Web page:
This could be a sign of real trouble:
President Pervez Musharraf may doff his uniform well before the presidential election to win the PPP's support and remove legal hitches that may invite the intervention of the Supreme Court.
A change of heart in this regard has taken place following meetings held by a Pakistani-American Shahid Ahmad Khan with top presidential aides. Khan, who has been in the capital for the last seven days, is an adviser to the US Senate Foreign Relations Committee on South Asia and had arrived in Pakistan as the pointman of John Kerry, who is heading this Senate Committee.
Both Shahid Khan and a legal adviser of Musharraf confirmed the strong possibility of the President shedding off the uniform before the polls. The legal adviser declared that the final decision would be made in the next three to four days. The president's spokesman, however, denied having any knowledge in this regard.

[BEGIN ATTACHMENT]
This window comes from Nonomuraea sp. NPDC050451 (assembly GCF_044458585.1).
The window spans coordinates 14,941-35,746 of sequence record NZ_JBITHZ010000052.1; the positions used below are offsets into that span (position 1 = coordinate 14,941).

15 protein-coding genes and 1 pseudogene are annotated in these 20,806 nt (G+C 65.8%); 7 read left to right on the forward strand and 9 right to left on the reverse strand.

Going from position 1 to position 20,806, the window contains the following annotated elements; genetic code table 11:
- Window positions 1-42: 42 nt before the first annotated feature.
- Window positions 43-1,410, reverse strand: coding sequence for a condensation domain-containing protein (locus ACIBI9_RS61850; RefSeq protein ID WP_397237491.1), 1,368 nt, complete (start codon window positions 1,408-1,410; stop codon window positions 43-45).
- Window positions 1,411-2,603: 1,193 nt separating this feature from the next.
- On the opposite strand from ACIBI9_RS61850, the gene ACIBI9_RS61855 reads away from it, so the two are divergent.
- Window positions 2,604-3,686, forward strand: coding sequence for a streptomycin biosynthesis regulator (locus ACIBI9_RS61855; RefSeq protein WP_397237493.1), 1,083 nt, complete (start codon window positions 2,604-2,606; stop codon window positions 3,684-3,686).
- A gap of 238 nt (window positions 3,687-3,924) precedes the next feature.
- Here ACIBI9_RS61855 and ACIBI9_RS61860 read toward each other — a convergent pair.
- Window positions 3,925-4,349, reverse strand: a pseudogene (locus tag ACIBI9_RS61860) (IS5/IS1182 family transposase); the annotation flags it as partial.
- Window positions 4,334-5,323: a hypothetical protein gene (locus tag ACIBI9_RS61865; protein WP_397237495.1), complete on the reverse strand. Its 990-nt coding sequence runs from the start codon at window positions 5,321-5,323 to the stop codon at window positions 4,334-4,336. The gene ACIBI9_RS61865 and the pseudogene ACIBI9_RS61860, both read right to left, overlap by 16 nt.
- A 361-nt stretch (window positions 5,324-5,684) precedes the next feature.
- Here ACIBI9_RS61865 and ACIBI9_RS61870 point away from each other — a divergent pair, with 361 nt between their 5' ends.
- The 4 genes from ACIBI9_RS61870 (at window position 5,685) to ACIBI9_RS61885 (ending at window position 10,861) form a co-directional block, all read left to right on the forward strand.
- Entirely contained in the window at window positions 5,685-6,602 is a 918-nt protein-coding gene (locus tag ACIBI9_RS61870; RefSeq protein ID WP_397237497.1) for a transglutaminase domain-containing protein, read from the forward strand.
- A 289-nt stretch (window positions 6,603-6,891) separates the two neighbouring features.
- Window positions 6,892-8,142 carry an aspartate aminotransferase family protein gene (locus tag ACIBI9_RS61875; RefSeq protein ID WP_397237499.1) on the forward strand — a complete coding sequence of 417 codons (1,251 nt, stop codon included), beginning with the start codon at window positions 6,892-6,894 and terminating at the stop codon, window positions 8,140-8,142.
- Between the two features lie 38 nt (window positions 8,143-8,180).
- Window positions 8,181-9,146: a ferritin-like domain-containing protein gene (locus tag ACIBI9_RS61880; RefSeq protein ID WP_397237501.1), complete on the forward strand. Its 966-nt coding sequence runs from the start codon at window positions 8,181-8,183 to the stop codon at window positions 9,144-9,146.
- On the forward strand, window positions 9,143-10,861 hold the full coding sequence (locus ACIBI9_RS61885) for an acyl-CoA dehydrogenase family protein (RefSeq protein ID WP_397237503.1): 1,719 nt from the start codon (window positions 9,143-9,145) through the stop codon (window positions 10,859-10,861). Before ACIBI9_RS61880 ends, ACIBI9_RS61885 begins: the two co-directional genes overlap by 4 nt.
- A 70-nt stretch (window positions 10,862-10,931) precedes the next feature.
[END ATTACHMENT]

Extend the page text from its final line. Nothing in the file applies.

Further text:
If Pakistan democratically elected a president who supported the US, it would be a welcome development -- and one Washington has encouraged. It seems that former Pakistani Prime Minister Benazir Bhutto will return to that country to seek a return to the office she once held. Bob Novak recently wrote about the attempt of the Bush administration to foster a rapprochement between the two rivals:
The Bush administration is the silent matchmaker for an unlikely political marriage of bitter opponents: President Musharraf and former Prime Minister Bhutto. The unstated U.S. goal is a democratic Pakistan, with the unpopular Musharraf retaining his presidency and the popular Bhutto returned to the prime minister's office, from which she twice was ousted by the military. Washington now views this as the means of making Pakistan a reliable, invaluable ally against worldwide terror.
Can Pakistan make the transition? And will there be additional comments from presidential candidates that may make it more difficult?